On March 12, 2013, the Texas jury in the Deion and Pilar Sanders divorce ruled that Deion Sanders would have Sole Managing Conservatorship of the couple’s two boys and that Deion and Pilar would be joint managing conservators of the couple’s daughter with Deion determining the daughter’s primary residence.  What does this mean and how does this ruling impact each parent’s ability to raise their children?

I always tell my clients to think of conservatorship as being two pronged: The first prong has to do with rights and duties to a child and the second prong deals with possession schedules – who is going to see the child when.  Today I am only dissecting the first prong of conservatorship as it relates to parents rights and duties to their children.

In Texas, there is a presumption under the law that it is in a child’s best interest for two parents to be named Joint Managing Conservators.  Joint Managing Conservators means that two parents have equal decision making in a child’s life from medical, to psychological, to educational decisions as well as the ability to manage a child’s property, if there is property to manage.  When you hear that a parent is the “primary conservator” in a joint managing conservatorship, it deals with one thing and one thing only; the exclusive right to designate the child’s primary residence. 

The jury in the Sanders divorce trial ruled that Deion and Pilar are joint managing conservators of their daughter with Deion designating the daughter’s primary residence.  Deion is considered the “primary conservator” of their daughter in that he will determine where she will live primarily.  Texas law presumes that it is in a child’s best interest that a child’s primary residence be restricted to a certain geographic area so that each parent will have continuing contact with the children. 

In order to receive Sole Managing Conservatorship of a child, you must rebut the presumption that a Joint Managing Conservatorship is in the child’s best interest.   It is very difficult to rebut this presumption and you must show some form of child abuse, harm, or neglect or domestic violence in order to be awarded Sole Managing Conservatorship as well as demonstrating that it is in the child’s best interest for one parent to be the Sole Managing Conservator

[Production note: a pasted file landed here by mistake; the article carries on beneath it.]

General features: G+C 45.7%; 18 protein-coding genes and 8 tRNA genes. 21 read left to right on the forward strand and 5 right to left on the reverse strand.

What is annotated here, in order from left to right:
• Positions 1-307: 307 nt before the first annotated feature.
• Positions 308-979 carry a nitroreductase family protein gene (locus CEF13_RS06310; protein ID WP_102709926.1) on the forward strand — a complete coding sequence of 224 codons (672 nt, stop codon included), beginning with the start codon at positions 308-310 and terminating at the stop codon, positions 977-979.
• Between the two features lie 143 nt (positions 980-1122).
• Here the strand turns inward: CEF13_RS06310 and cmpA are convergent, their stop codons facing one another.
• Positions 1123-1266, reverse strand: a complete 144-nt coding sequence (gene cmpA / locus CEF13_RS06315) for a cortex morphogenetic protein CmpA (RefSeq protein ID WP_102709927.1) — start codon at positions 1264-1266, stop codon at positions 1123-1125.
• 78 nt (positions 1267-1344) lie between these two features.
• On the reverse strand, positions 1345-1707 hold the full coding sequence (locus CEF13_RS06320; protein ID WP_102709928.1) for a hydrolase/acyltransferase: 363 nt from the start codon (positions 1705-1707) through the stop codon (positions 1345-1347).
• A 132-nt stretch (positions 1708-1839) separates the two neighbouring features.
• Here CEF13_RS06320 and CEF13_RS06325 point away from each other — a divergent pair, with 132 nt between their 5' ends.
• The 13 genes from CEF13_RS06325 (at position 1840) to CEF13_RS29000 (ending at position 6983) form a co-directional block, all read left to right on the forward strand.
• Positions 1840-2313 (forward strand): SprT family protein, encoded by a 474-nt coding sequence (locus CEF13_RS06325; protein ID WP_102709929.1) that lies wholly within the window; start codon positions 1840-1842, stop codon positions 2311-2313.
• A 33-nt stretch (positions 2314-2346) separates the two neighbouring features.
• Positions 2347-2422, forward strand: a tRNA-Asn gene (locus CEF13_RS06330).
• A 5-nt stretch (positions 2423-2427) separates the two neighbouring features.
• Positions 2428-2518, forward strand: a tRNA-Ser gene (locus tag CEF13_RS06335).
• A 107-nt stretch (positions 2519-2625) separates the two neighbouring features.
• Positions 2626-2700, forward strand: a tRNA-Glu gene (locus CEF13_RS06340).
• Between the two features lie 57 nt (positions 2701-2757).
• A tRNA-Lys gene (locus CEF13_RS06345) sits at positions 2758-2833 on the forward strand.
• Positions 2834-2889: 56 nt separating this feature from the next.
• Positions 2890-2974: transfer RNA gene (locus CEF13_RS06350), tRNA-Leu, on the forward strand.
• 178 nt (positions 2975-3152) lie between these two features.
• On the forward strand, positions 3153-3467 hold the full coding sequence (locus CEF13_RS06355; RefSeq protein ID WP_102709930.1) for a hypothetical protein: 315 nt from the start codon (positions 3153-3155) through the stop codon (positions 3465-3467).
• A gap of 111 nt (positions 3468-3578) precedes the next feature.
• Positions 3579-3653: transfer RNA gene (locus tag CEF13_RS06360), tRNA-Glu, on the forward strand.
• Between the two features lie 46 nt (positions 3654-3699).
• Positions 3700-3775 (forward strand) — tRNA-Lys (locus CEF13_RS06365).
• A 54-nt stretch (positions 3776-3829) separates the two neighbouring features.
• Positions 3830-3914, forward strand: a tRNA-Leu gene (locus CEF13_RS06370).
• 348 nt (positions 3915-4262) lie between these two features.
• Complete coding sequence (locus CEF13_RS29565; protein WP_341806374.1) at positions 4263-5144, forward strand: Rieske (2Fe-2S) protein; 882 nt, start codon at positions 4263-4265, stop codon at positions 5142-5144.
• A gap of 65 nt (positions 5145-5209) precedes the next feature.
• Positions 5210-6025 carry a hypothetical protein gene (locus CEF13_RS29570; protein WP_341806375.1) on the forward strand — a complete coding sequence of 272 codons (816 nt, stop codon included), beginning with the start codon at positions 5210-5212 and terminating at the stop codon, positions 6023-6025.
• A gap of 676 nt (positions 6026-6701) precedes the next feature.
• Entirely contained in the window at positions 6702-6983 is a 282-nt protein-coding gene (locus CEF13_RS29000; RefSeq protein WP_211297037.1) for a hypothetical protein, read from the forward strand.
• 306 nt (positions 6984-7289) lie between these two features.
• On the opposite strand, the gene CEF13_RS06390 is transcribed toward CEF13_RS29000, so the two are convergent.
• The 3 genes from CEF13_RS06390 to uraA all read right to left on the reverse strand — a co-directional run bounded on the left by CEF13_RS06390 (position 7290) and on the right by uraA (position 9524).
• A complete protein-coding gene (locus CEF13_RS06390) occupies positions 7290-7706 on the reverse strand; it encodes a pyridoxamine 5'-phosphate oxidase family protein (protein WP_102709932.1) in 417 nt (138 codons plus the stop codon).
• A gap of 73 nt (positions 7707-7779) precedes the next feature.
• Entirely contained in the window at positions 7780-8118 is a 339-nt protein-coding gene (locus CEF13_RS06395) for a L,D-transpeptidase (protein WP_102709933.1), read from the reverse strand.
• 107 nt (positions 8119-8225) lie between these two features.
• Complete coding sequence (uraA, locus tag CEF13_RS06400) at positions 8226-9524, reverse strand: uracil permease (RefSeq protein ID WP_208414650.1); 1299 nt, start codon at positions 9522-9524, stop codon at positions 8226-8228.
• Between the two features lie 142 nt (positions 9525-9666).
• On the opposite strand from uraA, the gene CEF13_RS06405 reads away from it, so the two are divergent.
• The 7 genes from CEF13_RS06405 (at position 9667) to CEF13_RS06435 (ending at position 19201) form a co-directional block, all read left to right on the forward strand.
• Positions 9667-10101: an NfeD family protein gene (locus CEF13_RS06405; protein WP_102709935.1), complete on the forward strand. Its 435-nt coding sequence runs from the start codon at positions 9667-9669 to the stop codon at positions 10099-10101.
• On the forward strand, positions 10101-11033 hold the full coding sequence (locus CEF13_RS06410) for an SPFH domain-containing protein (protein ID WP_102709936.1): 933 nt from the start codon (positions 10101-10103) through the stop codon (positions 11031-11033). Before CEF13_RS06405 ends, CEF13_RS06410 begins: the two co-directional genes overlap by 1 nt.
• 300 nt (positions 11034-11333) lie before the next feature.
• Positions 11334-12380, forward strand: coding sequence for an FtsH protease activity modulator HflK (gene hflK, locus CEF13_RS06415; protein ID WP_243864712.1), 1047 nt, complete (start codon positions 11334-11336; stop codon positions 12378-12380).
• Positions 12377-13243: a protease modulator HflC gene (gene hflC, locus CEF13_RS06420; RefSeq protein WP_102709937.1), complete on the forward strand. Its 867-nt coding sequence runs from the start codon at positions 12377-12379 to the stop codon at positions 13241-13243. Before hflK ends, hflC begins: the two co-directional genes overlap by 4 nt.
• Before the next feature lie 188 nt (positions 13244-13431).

What differentiates Sole Managing Conservatorship from Joint Managing Conservatorship is that the Sole Managing Conservator has sole decision making ability when it comes to all major decisions in a child’s life from medical, to psychological, to educational decisions as well as the ability to manage a child’s property, if there is property to manage.

Deion Sanders being named the Sole Managing Conservator of the two boys is very significant in that he will be making all major decisions regarding the children’s lives (as discussed above) and will not even be required to have Pilar’s agreement prior to making those decisions.  Deion will still have a duty to inform Pilar of these decisions but he will have sole decision making ability.  In order for the Texas jury to have made this ruling, the jury must have found that it was in the children’s best interest for Deion to have Sole Managing Conservatorship of the boys.

Stay tuned for my next blog where I will discuss possession schedules for parents in Texas and the Judge’s ruling on the Deion and Pilar Sanders’ respective periods of possession of their children.